You're right, there is so much more to DND than just combat.  If an adventure oppourtunity were to come along that placed a cleric or thief in their "element" ie getting a specific item or spell or even a mission to a king with a message that is decidedly unpleasent the ranger may take a step back.
Personally, I would have another approach to this problem. I would try to bring the "fight" to a whole new level.

It depends on how far you are in the campain, and how well established it is, or if you guys are making it up on the go.

When it came to my turn to DM, I would make the world.

Map, continents, oceans, Provinces, Cultures, cities, hot points, key economic areas, and make fliers, notes, showing everything. Hand out a map to every character. Unless the douche decides to wipe the planet, you got him trapped.

Make a main city leader a vengeful deva =p

I can churn all this out in about a day at most, but I have a few years of experience.

Cant beat destruction by being destructive. But if you can Create more then he can destroy, then you win.
Good Luck & Have Fun (Gamer's Creedo)
I think a lot of peole missed a serious point here.  Regardless of the fact that the thread starter is a kind of wuss, the antagonist is an out and out grade A dick.

Kill his ranger.  He only understands abuse.  when its your turn to DM, start the session with him by his lonesome, doing something rangery and drop a meteorite on his paper mach'e ego.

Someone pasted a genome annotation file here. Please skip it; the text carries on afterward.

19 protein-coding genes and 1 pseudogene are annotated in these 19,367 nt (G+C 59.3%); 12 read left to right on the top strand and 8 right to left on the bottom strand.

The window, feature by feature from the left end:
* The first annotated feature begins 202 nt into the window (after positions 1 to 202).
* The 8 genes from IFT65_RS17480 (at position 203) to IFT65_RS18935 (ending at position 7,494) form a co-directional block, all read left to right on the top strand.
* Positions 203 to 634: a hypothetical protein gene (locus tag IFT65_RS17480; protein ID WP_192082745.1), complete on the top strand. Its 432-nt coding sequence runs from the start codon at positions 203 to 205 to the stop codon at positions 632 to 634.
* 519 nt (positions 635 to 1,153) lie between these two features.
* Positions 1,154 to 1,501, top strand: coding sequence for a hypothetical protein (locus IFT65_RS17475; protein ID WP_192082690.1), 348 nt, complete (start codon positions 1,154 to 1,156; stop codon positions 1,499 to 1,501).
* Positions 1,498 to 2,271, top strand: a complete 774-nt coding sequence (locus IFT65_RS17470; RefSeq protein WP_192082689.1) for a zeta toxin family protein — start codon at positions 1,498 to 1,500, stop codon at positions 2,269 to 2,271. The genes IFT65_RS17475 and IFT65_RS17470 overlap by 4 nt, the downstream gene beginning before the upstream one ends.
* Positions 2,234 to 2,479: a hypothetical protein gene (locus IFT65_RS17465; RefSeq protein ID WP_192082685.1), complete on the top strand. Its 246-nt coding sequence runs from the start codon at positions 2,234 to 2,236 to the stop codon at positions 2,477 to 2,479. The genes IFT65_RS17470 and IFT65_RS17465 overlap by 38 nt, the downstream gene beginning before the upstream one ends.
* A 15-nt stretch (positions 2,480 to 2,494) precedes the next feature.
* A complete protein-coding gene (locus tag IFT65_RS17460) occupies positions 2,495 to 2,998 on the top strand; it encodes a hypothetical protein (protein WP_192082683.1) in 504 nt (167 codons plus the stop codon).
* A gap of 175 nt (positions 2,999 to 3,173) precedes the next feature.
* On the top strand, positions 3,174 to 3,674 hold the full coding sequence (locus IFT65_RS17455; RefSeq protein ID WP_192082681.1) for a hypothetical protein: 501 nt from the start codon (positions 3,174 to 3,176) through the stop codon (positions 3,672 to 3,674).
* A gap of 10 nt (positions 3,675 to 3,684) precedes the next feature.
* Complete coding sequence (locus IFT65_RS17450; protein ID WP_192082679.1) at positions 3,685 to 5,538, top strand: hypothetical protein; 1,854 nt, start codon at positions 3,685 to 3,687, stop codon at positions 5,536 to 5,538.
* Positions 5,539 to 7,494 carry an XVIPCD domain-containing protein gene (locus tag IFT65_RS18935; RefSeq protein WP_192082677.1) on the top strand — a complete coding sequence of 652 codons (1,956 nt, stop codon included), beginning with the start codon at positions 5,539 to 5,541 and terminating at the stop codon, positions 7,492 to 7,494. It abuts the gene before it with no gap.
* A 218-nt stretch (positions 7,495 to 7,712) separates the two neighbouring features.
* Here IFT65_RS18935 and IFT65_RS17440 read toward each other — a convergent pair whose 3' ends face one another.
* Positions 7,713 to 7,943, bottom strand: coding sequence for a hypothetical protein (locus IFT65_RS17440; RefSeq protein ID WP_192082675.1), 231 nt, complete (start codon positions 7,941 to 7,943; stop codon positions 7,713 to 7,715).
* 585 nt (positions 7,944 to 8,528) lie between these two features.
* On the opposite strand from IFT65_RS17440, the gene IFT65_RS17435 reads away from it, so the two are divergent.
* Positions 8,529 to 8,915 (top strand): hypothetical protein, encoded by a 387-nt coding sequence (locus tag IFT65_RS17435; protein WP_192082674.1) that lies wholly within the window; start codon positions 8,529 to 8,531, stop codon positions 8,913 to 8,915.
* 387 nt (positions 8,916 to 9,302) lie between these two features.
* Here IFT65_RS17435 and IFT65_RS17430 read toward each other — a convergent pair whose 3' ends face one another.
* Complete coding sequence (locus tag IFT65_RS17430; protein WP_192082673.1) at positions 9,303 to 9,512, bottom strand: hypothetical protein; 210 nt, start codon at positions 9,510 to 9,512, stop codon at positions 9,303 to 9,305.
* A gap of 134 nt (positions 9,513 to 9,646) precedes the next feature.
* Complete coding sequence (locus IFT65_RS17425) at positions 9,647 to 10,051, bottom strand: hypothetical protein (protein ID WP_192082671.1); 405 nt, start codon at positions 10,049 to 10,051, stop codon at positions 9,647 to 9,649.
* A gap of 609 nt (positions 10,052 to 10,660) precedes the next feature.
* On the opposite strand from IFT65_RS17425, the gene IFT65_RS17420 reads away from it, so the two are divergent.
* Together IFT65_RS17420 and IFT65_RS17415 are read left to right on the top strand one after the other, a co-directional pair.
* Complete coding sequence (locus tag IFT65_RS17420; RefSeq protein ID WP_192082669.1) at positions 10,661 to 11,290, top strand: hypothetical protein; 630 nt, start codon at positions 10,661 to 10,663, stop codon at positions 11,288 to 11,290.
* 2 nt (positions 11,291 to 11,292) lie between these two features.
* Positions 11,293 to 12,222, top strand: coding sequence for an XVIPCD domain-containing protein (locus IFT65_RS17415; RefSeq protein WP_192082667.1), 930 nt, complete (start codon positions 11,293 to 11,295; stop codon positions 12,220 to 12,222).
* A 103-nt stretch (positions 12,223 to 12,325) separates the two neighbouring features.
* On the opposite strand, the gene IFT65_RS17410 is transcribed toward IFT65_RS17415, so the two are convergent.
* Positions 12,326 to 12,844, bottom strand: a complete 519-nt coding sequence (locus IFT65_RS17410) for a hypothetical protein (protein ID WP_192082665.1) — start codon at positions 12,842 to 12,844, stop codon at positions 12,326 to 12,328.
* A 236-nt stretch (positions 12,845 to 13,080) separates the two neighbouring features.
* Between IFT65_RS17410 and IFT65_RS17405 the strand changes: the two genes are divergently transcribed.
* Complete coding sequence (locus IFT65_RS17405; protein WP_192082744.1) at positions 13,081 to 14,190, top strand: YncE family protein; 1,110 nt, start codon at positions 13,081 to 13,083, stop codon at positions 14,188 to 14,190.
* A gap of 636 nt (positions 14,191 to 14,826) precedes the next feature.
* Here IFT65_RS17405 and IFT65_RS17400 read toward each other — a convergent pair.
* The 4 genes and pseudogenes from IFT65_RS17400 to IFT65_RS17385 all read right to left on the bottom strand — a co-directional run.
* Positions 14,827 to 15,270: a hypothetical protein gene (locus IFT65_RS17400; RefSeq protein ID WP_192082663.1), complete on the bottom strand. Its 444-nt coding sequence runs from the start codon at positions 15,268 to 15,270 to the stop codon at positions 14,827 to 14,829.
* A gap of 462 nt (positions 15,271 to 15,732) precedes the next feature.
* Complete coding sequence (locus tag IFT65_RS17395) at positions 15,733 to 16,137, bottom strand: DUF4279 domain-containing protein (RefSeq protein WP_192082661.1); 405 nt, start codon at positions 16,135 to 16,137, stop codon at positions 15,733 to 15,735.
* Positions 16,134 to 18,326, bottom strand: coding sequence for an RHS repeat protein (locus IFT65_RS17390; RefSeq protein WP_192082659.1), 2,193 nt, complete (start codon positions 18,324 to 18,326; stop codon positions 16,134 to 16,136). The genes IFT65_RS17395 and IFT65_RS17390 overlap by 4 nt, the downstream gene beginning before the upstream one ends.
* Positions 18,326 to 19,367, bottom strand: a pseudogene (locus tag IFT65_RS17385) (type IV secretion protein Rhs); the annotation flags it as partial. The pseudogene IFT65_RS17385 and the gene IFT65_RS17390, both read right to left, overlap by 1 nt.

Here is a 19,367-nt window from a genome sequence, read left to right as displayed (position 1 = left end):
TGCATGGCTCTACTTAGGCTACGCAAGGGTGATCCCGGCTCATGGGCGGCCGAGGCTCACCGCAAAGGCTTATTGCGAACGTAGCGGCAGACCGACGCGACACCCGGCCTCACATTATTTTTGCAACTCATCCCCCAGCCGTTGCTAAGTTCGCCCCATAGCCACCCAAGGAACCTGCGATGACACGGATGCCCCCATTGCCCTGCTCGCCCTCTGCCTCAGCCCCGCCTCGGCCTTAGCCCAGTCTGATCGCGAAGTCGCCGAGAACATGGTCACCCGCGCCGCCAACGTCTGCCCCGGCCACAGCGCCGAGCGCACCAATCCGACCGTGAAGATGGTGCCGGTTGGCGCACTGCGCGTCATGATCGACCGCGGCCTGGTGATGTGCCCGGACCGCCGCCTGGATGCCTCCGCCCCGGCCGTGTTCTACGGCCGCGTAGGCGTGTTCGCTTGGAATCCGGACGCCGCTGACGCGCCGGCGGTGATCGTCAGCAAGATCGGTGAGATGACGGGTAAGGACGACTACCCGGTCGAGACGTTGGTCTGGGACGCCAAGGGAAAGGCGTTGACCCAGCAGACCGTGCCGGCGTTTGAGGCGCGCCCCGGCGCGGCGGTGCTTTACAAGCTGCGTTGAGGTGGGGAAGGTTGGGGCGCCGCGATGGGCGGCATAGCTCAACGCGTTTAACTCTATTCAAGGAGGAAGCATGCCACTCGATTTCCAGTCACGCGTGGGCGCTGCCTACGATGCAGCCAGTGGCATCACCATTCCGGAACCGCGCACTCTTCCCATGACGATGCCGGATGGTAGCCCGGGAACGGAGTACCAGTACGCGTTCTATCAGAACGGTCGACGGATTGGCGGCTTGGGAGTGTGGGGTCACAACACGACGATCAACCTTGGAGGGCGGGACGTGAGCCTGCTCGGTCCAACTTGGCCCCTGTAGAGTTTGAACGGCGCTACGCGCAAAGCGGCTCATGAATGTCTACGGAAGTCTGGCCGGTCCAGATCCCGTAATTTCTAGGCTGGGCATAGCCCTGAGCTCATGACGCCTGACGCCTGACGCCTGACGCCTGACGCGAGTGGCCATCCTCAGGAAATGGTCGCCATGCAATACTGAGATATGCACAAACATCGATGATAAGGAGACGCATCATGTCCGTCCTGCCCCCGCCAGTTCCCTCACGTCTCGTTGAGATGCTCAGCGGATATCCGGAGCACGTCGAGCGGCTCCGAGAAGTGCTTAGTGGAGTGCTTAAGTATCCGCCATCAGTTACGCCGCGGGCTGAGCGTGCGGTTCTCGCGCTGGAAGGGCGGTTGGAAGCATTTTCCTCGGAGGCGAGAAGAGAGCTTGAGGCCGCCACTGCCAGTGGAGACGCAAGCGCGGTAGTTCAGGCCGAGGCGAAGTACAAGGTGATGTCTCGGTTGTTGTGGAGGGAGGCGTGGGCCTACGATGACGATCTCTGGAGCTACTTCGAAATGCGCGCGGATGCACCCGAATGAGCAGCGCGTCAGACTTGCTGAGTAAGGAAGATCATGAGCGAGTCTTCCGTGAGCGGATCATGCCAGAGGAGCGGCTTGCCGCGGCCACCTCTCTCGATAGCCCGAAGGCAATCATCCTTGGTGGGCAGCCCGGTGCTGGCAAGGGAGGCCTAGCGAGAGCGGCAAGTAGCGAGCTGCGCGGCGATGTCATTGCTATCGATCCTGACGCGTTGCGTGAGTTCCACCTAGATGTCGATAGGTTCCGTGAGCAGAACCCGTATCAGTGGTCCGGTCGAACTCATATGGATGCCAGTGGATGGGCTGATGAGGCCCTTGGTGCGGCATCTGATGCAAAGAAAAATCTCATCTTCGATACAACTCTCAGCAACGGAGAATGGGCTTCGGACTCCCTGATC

No save, no warning, no survival.  Do not make it fun for him!  Do not let him get off some power to move his OP toon away.
When he is looking at his charcater in that wierd "say it ain't so" kind a way, tell him to take a freaking hike.  If your the minority in the party and they like this kind of B.S.  pick up your stuff and walk away.  You can ALWAYS find another group.  People play D&D in Nome, Alaska!

If you think i'm being harsh, I am.  But some people take out their Real life aggressions on their 'friends', and unless you want to work at a burger king all your life and pay for a shrink to tell you that you have self worth issues, you need to kick this schmuck in the proverbial balls and fast.

Or, you can let him kill your toons over and over again, mock you, and make your life miserable, while your trying to play a game.

Man up.  Or Deva up, whatever.  Just do it.
I am Blue/White
I am Blue/White
Take The Magic Dual Colour Test - Beta today!
Created with Rum and Monkey's Personality Test Generator.
I'm both orderly and rational. I value control, information, and order. I love structure and hierarchy, and will actively use whatever power or knowledge I have to maintain it. At best, I am lawful and insightful; at worst, I am bureaucratic and tyrannical.
Sign In to post comments